The Poitiers University Hospital: New Technology and Design Challenge

The Poitiers University Hospital: New Technology and Design Challenge

2020 | Poitiers , France

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Tarkett provided the floor and wall coverings for the new biplane interventional imaging room at the Poitiers University Hospital. This new, state-of-the-art space was designed to provide the latest technology for its patients and a more comfortable working environment for its caregivers.

Interview with Claire Duverger-Darré, Engineer and Eric Imbert, Technical Director, Poitiers University Hospital, on the new imaging room:

Can you please tell us more about this new room and explain to us what a biplane interventional imaging room is in a few words?
Having a biplane room today is not exceptional. Sixteen years ago, we were the first hospital to build one in France. Since then, this technology has spread widely. What is exceptional though, is to have equipped the biplane room with an interventional MRI scanner and once again, be the first ones to do this in France.

How it works: There is a first space that includes biplane radiology equipment— this technology uses two rotating cameras that revolve around the patient to take live X-ray images on two different planes that then guide the doctor during a surgical procedure. The second space has a mobile radiology scanner that is placed on magnetic rails. The two spaces are separated by a large sliding door. This setup makes it easy to move the patient from one space to another during a surgical procedure, if necessary. The patient stays on her bed and is rotated 90 degrees, while the scanner slides on the magnetic rails and is positioned near the patient. The mobile radiology scanner is expected to be used 80% of the time and the biplane radiology equipment and the mobile radiology scanner are expected to be used together 20% of the time.

For the installation of these magnetic rails, the floor level had to be raised by 10 centimeters. Metal beams were added to the underside of the floor slab in order to strengthen the floor structure and for a better weight distribution. The mobile radiology scanner and the biplane radiology equipment do not come in contact with or affect the flooring, so iQ Optima of the classic PVC range was chosen, since there was no need for a conductive or static-dissipative flooring.

Why did you choose a homogeneous flooring for the floor and a ProtectWall covering for the wall?
When making our choice we took two important details into account – quality and aesthetics. Quality first! We have been using Tarkett floors for many years, so we are very familiar with the finished look and quality of its products, and we are always very impressed. The aesthetics of this unique, high-tech room is also very important because it will showcase the innovative potential of the Poitiers University Hospital and its partner Siemens. This is why we felt that the classic colour codes, such as neutral grays and blues, were not an option and chose bold colours instead.

Why did you choose Tarkett’s ProtectWall Jungle? Did you want to use biophilic design for the new space?

Architecturally speaking, this room is smaller than the previous one. The nature décor helped create an impression of openness and depth. The only neutral colour used was for the floor, in order to highlight the walls. During the renovation process we presented the healthcare staff with colour samples of the different Tarkett ranges. We wanted them to approve the bold, modern and trendy colours we selected, so that they can be a part of the process and feel good in the new room.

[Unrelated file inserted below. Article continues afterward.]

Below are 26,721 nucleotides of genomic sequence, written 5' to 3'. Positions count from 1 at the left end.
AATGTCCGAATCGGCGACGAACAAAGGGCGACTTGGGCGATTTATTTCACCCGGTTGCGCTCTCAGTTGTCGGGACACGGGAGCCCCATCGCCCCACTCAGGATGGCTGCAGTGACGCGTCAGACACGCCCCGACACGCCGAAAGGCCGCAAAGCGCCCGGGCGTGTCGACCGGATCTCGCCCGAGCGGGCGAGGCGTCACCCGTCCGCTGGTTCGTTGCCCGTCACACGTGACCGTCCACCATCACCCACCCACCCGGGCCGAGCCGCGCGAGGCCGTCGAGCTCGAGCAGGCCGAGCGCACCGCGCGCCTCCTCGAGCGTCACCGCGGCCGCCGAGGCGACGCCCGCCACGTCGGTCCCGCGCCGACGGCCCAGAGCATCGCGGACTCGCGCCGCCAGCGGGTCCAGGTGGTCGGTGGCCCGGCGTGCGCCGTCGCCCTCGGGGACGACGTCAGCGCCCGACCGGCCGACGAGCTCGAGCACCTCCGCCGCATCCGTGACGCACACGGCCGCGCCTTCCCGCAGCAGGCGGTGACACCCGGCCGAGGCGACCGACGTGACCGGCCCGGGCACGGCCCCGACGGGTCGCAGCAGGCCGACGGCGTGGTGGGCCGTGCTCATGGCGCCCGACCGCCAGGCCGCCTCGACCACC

Do your IPC nurses play a role in the decision making process?
Yes, of course. The IPC teams are always consulted on what materials to choose. They often ask us for samples, in order to do cleaning tests (on stains from Pyodine, Betadine, or other such products). It is a team effort and like with any team, there is always a consensus. For this room it was the color choice and hygiene properties.

Did the environmental criteria of Tarkett products play a role when choosing the materials?
Yes. Mostly globally, but especially during the operational phase of the project. Sustainability is taken into account, but is not a deciding factor, unlike durability, which is paramount when choosing a floor covering.

Do you test indoor air quality?
Indoor air quality has been tested and approved in terms of filtration, with an ISO 7 rating. VOC emissions are not measured. Nevertheless, it is a particularly important parameter in highly sensitive spaces, such as the pediatric and neonatology departments, as well as the IVF laboratory, where we are currently required to, and are working on reducing VOC emissions. Our public health department is constantly researching and analyzing these elements and the impact they have.

Have you had any feedback on the design of this room from the doctors and/or hospital staff who use it?
During the renovation, we asked the healthcare staff, operators and managers what they thought about the new room and everyone was pleased! We are now even more convinced that we made the right choice. There was one surgeon, who did not understand why we decided to go from pastel colours to more bold colours, however, after seeing the results, he was pleasantly surprised. Sometimes you just need to shake things up a bit.

Any closing words?
After having used this new room for a few months, we can proudly say that this new biplane interventional imaging room is a success in terms of technicity, aesthetics and use.

Making conscious choices. For people and the planet.
Tarkett Human-Conscious DesignTM

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Read more about our commercial flooring project with Poitiers University Hospital in France, with iQ Optima vinyl flooring and ProtectWall wall solutions.

Designer/ Architect

CHU Poitiers